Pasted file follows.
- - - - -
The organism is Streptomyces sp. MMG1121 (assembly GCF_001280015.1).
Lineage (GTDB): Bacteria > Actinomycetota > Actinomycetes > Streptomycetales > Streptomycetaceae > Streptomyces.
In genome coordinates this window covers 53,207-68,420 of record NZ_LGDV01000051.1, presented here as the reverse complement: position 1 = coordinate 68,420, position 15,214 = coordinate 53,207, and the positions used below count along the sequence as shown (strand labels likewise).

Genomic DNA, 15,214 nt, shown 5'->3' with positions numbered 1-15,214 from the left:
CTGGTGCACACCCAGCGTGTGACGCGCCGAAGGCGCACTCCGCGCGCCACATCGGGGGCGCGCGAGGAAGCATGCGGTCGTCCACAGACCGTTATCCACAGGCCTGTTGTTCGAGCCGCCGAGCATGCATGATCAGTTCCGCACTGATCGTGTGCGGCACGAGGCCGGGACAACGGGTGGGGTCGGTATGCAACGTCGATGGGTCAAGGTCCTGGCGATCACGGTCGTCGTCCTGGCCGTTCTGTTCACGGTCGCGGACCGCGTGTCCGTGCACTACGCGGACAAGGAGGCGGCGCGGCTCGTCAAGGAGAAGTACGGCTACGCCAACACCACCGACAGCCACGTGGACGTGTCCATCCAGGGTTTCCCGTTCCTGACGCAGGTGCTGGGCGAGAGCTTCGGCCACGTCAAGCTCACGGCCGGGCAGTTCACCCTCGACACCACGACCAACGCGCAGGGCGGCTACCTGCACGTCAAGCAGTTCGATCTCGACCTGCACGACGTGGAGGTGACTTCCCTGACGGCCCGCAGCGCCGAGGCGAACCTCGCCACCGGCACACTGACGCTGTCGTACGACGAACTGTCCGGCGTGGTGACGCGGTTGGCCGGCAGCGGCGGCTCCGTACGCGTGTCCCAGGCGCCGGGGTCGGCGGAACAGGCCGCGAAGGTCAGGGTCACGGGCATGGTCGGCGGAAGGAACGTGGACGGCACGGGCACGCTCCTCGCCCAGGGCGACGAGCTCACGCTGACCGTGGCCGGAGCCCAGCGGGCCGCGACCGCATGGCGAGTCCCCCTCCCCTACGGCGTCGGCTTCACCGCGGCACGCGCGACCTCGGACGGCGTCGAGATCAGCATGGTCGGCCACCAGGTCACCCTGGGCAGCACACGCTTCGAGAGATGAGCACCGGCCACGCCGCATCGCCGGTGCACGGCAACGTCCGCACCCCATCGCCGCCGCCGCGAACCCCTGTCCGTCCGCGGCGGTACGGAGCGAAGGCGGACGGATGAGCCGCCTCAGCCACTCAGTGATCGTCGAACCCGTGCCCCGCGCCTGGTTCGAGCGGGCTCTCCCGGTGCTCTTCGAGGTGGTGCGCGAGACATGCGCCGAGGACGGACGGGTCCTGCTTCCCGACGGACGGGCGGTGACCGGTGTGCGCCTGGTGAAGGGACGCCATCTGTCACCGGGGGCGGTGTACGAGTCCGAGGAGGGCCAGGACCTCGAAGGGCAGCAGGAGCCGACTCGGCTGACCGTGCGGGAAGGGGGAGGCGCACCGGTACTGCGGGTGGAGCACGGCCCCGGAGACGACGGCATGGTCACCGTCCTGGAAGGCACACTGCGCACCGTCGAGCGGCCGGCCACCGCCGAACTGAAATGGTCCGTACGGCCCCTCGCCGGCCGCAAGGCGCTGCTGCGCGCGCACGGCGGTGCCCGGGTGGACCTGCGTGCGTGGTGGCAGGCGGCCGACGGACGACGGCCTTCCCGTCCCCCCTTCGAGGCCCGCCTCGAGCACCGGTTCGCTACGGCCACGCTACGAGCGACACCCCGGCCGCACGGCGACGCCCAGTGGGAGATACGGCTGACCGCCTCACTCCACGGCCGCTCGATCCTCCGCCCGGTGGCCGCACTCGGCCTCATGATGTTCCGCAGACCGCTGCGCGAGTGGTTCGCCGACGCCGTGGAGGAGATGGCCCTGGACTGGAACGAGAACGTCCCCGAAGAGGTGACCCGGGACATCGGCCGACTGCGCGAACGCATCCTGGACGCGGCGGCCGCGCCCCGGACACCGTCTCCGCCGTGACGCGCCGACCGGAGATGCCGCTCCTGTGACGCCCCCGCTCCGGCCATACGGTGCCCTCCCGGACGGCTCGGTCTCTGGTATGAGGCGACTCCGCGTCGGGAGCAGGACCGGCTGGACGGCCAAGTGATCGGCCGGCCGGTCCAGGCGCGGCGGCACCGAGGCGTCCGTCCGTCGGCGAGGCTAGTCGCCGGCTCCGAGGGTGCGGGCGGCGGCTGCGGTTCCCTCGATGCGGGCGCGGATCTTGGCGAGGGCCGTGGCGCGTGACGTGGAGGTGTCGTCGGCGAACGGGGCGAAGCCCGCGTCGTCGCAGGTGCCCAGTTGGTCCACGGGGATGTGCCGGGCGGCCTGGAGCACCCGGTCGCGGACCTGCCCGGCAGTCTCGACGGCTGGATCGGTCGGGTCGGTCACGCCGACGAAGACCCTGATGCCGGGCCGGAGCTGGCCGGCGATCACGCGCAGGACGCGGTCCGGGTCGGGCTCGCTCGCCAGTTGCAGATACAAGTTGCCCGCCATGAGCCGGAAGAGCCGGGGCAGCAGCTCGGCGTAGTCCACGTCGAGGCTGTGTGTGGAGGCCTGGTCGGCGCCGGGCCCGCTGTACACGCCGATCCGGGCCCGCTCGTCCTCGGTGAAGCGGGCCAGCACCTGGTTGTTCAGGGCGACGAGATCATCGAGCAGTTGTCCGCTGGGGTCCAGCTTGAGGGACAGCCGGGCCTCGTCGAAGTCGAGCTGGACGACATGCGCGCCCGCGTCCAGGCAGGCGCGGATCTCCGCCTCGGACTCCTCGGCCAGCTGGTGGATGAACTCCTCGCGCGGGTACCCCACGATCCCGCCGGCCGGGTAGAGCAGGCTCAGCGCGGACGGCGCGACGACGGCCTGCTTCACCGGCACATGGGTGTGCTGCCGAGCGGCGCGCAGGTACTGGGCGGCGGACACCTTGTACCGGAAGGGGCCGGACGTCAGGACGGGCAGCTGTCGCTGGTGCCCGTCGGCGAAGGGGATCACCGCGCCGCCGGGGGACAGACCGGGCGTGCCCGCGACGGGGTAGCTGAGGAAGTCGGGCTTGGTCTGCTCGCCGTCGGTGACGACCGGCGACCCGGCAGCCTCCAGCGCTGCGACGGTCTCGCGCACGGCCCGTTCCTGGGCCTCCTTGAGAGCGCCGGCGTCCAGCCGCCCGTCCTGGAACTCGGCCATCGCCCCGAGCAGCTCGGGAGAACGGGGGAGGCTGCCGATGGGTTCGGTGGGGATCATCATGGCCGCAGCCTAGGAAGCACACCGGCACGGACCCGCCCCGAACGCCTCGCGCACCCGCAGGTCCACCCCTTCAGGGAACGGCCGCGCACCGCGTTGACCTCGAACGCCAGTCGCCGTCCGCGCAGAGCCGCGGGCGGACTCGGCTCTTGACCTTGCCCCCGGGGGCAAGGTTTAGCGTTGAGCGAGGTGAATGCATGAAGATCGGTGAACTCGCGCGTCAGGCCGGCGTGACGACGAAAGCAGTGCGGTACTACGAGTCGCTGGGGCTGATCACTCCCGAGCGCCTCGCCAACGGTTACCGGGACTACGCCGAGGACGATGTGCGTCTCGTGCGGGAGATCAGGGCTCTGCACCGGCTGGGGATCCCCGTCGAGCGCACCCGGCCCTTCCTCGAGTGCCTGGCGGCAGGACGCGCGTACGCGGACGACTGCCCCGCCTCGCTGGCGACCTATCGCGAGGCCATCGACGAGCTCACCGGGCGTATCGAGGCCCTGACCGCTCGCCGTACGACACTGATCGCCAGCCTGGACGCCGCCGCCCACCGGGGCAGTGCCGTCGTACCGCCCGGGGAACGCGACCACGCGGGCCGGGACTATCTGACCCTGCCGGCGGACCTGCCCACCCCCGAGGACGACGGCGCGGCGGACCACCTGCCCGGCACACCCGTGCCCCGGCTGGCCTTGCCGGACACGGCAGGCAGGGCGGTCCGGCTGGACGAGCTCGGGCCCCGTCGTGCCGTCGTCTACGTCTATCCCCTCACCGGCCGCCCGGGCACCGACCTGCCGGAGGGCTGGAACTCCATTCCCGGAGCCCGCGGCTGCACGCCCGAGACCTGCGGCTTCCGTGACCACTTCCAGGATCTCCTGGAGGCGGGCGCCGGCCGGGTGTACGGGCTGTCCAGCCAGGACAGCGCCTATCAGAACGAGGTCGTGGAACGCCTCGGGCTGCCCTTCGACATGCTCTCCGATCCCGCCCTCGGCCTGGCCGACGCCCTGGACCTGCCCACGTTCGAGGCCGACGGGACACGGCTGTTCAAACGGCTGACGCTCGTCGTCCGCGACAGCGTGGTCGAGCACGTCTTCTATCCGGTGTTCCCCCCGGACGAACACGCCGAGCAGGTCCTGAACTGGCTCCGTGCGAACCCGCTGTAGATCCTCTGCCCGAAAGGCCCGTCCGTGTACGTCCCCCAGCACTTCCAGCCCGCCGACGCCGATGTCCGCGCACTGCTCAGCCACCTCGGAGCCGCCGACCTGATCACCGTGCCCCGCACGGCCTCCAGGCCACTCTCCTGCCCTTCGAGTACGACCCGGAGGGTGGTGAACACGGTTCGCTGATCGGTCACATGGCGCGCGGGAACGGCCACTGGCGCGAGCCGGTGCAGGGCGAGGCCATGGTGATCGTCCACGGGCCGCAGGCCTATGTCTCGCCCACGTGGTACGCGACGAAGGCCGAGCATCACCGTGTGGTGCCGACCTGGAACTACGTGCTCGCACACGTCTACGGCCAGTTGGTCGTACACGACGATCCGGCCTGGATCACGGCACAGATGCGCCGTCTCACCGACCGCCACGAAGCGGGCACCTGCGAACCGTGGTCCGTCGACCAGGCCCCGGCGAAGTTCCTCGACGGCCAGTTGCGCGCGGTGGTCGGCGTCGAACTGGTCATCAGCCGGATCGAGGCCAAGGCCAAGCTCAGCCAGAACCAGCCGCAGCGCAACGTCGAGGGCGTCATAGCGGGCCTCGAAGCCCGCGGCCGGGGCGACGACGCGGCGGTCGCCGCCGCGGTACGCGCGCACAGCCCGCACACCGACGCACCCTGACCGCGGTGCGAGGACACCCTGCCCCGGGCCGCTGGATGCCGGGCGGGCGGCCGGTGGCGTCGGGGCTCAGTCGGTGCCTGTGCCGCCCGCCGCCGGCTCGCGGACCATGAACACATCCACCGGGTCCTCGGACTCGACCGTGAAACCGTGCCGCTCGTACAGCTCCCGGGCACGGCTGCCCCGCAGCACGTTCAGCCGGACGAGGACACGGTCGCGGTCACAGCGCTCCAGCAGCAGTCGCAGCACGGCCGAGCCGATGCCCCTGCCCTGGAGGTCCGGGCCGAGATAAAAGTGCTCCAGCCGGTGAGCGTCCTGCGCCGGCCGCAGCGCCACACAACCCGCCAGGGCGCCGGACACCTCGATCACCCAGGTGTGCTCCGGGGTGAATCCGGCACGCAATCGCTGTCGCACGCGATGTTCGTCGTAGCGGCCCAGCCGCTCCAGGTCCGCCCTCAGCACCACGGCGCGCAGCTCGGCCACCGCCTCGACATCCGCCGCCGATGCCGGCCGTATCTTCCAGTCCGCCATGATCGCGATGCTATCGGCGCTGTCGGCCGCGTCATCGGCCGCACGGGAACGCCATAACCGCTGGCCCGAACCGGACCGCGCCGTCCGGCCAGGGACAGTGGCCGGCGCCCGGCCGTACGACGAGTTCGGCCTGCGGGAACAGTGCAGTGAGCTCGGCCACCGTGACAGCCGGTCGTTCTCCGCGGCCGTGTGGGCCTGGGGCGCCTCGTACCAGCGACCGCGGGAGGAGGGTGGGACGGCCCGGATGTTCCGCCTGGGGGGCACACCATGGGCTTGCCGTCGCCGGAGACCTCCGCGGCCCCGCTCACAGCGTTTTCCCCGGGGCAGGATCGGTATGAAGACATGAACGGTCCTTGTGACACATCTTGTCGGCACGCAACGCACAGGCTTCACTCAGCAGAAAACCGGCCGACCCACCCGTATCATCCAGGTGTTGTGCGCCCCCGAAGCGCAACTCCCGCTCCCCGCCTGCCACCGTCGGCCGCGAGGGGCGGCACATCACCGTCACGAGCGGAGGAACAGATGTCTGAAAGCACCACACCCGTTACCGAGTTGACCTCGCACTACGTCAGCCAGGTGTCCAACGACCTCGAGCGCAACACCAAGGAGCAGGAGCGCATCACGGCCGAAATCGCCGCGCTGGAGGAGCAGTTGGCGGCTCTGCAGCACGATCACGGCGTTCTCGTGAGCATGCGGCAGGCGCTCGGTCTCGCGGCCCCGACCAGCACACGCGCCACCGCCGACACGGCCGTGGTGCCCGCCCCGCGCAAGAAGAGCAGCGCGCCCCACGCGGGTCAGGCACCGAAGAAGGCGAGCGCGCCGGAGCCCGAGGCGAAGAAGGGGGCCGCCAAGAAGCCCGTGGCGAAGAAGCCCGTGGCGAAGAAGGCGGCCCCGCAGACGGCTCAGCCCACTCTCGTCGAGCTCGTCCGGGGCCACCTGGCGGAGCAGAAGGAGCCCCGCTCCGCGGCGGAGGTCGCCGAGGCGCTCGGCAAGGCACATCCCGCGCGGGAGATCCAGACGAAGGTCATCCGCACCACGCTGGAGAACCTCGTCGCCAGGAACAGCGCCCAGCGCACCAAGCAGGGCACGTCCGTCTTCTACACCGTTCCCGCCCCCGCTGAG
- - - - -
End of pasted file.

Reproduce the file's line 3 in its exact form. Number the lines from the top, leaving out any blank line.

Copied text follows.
In genome coordinates this window covers 53,207-68,420 of record NZ_LGDV01000051.1, presented here as the reverse complement: position 1 = coordinate 68,420, position 15,214 = coordinate 53,207, and the positions used below count along the sequence as shown (strand labels likewise).